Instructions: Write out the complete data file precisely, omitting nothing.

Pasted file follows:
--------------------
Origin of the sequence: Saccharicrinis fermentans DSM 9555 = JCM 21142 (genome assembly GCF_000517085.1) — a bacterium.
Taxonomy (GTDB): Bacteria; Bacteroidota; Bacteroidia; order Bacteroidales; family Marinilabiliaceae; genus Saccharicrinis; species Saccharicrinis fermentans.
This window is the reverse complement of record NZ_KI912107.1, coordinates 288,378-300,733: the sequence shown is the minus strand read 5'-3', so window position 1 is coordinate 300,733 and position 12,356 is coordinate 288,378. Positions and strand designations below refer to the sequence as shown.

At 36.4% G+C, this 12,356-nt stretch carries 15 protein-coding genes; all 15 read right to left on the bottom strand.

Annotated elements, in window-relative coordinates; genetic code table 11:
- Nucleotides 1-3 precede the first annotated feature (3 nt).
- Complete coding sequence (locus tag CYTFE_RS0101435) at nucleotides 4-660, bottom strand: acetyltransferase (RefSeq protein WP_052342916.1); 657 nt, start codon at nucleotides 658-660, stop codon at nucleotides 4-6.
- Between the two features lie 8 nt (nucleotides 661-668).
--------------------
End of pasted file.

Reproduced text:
Origin of the sequence: Saccharicrinis fermentans DSM 9555 = JCM 21142 (genome assembly GCF_000517085.1) — a bacterium.
Taxonomy (GTDB): Bacteria; Bacteroidota; Bacteroidia; order Bacteroidales; family Marinilabiliaceae; genus Saccharicrinis; species Saccharicrinis fermentans.
This window is the reverse complement of record NZ_KI912107.1, coordinates 288,378-300,733: the sequence shown is the minus strand read 5'-3', so window position 1 is coordinate 300,733 and position 12,356 is coordinate 288,378. Positions and strand designations below refer to the sequence as shown.

At 36.4% G+C, this 12,356-nt stretch carries 15 protein-coding genes; all 15 read right to left on the bottom strand.

Annotated elements, in window-relative coordinates; genetic code table 11:
- Nucleotides 1-3 precede the first annotated feature (3 nt).
- Complete coding sequence (locus tag CYTFE_RS0101435) at nucleotides 4-660, bottom strand: acetyltransferase (RefSeq protein WP_052342916.1); 657 nt, start codon at nucleotides 658-660, stop codon at nucleotides 4-6.
- Between the two features lie 8 nt (nucleotides 661-668).